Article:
once you learn the process, you can get to the interview stage pretty consistently (mostly because you know what grade/series you actually fit into, and you don't over-reach for things anymore, and can focus on the ones you know you can do.)

Since you don't want to say which series/ or even agency you were looking at... can't help you there, but some agencies do have hiring fairs when the managers are there and interviewing (and helping with the application so it doesn't get kicked out for missing information)

edit: my "paragraphs" got confusing upon review :S simple terms, "qualified" = met HR requirements to send to hiring manager, "referred" = hiring manager reviewing application and referring you be on the list to be interviewed. You met the first cut so HR sent your application through, you didn't make the 2nd cut because you weren't referred back to HR for the interview/to start further processing because 1) your KSAs didn't match up, 2) they had better candidates to interview (they aren't going to interview everyone due to cost/time/etc)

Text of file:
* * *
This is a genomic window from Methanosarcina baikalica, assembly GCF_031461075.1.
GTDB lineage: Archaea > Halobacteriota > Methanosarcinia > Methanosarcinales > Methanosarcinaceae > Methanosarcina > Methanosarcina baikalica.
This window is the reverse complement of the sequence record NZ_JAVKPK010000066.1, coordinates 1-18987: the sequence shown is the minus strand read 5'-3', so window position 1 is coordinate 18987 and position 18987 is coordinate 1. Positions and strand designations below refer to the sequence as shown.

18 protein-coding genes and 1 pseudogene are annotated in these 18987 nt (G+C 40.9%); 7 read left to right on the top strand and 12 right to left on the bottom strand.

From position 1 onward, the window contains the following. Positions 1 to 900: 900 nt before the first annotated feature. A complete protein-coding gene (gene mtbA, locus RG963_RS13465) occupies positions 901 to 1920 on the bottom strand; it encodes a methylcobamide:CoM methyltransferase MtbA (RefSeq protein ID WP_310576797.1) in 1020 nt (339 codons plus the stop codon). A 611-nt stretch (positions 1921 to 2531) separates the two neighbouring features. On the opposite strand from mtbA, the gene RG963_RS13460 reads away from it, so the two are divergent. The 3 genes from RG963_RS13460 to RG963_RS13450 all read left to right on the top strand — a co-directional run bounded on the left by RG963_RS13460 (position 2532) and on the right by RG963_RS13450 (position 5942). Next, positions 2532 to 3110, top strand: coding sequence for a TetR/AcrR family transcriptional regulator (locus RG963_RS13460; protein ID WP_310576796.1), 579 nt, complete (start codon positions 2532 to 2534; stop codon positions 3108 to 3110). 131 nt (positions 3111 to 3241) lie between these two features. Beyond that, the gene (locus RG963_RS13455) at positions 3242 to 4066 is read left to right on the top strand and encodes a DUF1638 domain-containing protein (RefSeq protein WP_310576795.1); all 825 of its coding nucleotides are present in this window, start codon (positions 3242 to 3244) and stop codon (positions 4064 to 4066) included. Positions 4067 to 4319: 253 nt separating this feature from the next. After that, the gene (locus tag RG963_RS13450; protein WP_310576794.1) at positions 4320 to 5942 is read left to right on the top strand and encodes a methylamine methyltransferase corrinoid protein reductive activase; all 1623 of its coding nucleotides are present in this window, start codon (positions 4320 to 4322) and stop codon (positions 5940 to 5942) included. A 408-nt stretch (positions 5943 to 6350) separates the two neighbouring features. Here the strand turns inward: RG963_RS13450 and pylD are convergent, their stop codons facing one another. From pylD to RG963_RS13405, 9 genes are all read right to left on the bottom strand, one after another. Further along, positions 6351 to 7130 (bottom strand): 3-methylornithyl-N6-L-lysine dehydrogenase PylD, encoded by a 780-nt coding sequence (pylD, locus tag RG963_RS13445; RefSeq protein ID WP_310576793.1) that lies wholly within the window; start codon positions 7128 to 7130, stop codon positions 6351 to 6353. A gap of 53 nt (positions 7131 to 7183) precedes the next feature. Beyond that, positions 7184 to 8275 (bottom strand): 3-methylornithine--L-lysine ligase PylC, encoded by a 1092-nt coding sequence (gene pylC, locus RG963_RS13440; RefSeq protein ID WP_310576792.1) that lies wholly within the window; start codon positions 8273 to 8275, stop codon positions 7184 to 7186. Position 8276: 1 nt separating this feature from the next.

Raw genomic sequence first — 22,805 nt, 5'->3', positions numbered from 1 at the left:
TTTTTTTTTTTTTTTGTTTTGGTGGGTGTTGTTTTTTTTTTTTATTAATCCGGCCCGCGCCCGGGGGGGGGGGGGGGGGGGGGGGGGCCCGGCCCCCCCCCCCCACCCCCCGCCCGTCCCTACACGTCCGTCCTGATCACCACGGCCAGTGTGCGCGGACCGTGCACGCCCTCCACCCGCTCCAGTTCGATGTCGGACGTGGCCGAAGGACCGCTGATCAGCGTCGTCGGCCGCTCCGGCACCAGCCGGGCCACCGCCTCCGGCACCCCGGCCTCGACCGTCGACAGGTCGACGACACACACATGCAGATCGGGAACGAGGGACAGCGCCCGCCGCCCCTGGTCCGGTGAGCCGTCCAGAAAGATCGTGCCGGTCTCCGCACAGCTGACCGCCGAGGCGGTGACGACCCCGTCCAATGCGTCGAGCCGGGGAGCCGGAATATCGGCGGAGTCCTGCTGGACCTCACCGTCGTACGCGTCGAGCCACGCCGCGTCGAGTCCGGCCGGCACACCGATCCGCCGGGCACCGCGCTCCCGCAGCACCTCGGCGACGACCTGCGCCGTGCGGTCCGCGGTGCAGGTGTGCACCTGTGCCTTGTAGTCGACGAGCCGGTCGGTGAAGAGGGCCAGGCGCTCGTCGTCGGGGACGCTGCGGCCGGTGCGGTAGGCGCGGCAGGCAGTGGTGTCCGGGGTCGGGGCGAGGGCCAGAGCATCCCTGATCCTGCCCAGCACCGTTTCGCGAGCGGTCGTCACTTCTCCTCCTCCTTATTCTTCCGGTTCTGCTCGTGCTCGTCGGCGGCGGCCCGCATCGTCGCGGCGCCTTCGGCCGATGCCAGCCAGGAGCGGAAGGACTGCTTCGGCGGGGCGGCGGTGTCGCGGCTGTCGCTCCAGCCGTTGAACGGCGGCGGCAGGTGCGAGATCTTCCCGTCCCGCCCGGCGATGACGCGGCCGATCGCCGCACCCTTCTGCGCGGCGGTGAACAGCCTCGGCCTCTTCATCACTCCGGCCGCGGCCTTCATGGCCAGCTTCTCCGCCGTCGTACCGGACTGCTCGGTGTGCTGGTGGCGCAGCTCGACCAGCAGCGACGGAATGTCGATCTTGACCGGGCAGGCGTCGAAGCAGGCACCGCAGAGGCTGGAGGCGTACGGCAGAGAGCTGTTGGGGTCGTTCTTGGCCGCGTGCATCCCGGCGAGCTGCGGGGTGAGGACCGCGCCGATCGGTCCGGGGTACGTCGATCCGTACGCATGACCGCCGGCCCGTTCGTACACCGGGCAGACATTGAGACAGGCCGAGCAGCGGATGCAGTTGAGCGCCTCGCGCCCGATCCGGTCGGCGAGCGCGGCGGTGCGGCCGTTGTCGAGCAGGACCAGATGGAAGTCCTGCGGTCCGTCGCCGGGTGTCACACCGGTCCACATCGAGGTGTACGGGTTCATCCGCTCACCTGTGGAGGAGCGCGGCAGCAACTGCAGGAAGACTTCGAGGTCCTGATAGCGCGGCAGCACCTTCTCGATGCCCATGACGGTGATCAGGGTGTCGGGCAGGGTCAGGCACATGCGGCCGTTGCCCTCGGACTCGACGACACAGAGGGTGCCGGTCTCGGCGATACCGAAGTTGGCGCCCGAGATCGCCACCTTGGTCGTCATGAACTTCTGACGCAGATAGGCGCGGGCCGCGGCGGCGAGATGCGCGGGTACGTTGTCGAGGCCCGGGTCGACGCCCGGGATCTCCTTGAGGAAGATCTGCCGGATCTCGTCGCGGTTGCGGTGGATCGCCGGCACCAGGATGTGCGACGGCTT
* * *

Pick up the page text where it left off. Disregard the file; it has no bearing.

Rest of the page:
plus realistically, about 30% of feds are vets, that means 7 out of 10 aren't vets. but every time a fed hiring post comes up, you'd think 100% of the jobs are filled by vets because everyone claims they lost the job due to vet points.

Last edited by MLSFan; 06-21-2019 at 09:52 AM..
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Old 06-21-2019, 09:50 AM
 
916 posts, read 336,058 times
Reputation: 2929
Quote:
Originally Posted by tnff View Post